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Two Green Ministers in Labour’s Deal

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Sam Sachdeva

Sam Sachdeva

 

Sam Sachdeva is Newsroom’s political editor, covering foreign affairs, trade, defence, and security issues.

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Politics

Green Party delegates have backed a deal with the Labour Party, with two ministerial roles but little else besides, writes Sam Sachdeva

Green Party co-leaders James Shaw and Marama Davidson will both become ministers outside Cabinet after their party accepted the terms of a deal with the Labour Party.

However, there is little in the way of specific policy wins for the Greens, with broad areas of cooperation instead offered up to the party and its supporters in what has been dubbed a “cooperation agreement”.

Green Party delegates met for around three hours via Zoom to decide whether or not to support the deal,  needing a 75 percent majority to approve the deal.

Shortly after the meeting began, Prime Minister Jacinda Ardern’s office released the text of the agreement for public scrutiny.

The deal would impose less restrictions upon the Greens than either a coalition or confidence and supply agreement, with the party’s MPs required only to not oppose votes on confidence and supply (allowing them to abstain) while supporting Labour on procedural motions in the House and at select committees.

Ministerial roles but minimal policy wins

Shaw would keep his position as climate change minister and gain an associate environment portfolio with responsibility for biodiversity, while Davidson would become an associate housing minister focused on homelessness and would also gain an entirely new role: Minister for the Prevention of Family and Sexual Violence.

Labour would also support Green MPs to take up a chair and a deputy chair role on separate select committees.

Instead of formal policy commitments, the agreement lays out “agreed areas where the Labour and Green Parties have common goals”: achieving the purpose and goals of the Zero Carbon Act, protecting the environment and biodiversity, and improving child wellbeing and marginalised communities.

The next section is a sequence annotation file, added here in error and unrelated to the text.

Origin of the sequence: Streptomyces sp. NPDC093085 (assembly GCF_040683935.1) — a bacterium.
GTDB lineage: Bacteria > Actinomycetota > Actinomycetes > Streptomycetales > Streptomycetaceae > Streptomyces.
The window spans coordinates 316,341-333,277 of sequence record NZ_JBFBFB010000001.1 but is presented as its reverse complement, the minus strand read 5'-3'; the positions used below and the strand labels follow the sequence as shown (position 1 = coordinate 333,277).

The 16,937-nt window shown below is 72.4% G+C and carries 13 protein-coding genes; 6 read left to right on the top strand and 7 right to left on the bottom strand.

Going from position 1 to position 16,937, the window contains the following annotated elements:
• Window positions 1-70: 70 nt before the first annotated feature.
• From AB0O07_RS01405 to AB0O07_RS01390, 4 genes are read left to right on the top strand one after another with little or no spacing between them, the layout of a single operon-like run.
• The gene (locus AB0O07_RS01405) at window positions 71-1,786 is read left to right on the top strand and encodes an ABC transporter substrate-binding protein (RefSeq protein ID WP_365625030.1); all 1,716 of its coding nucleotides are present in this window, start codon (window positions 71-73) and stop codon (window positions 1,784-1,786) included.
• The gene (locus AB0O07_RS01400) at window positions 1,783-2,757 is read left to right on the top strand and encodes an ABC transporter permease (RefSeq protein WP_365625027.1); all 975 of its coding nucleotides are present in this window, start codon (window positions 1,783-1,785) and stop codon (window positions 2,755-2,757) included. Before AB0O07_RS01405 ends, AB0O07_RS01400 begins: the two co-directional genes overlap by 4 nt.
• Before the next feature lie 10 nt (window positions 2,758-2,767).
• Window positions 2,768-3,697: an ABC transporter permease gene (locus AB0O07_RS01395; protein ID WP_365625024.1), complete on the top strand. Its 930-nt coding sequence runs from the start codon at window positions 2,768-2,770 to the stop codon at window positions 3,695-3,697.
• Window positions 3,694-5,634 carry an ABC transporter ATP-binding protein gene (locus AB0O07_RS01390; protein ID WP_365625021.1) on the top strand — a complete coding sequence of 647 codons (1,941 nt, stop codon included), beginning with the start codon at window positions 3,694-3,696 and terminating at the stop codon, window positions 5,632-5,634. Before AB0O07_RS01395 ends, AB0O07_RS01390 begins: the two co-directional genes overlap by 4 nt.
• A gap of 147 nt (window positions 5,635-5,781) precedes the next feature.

The Government also intended to work with all parties across Parliament on issues related to the democratic process, including electoral finance law, the length of the parliamentary term, and the Electoral Commission’s recommended changes to MMP from 2012 – which included lowering the party vote threshold to four percent and abolishing the ‘coat-tailing’ rule allowing a party below that threshold to bring in additional MPs if they win an election seat.

“This agreement is striking a balance between utilising the skills that we have in the Parliament, but also making sure that we that we aren’t held back in utilising the mandate that New Zealanders have given us.”

Speaking to media, Ardern said the proposal would allow the Government to benefit from the Greens’ policies and experience, while “honouring the mandate provided to Labour to form a majority government in our own right”.

“This agreement is striking a balance between utilising the skills that we have in the Parliament, but also making sure that we that we aren’t held back in utilising the mandate that New Zealanders have given us.”

Shaw knew climate change “inside-out” and it was important to maintain stability and predictability at home and abroad on the issue, while Davidson would carry on the work of Jan Logie who served as an under-secretary to Justice Minister Andrew Little last term.

Ardern said the Green Party negotiators had appeared happy with the terms of the deal, and she did not believe Labour members or MPs would be annoyed by the decision to bring the party into the fold.

“This agreement is striking a balance between utilising the skills that we have in the Parliament, but also making sure that we that we aren’t held back in utilising the mandate that New Zealanders have given us.”

The deal laid out very specific areas of collective Cabinet responsibility for Shaw and Davidson, while the pair would be able to note in a Cabinet minute where a government policy deviated from the Greens’ own position.

Speaking about the possibility of electoral reform, Ardern said the issue of the parliamentary term and electoral finance laws had come up during the election campaign and she intended to follow through on them.

“I believe the current Parliament is uniquely positioned to address these long-term issues and find consensus on them.”

Labour would need to speak to other parties about how to best move ahead in the area, given the risk politicians could be seen as “feathering their own nests” by passing law changes.

After the party supported the deal, co-leader Marama Davidson said the Greens were “thrilled to enter this governing arrangement with Labour after three years of a constructive Confidence and Supply relationship.

“New Zealanders voted us in to be a productive partner to Labour to ensure we go further and faster on the issues that matter. We will make sure that happens this term.”

Ardern said she would name her new Cabinet on Monday, with the formal swearing-in ceremony and first Cabinet meeting to take place on Friday.

Two Green Ministers in Labour's Deal

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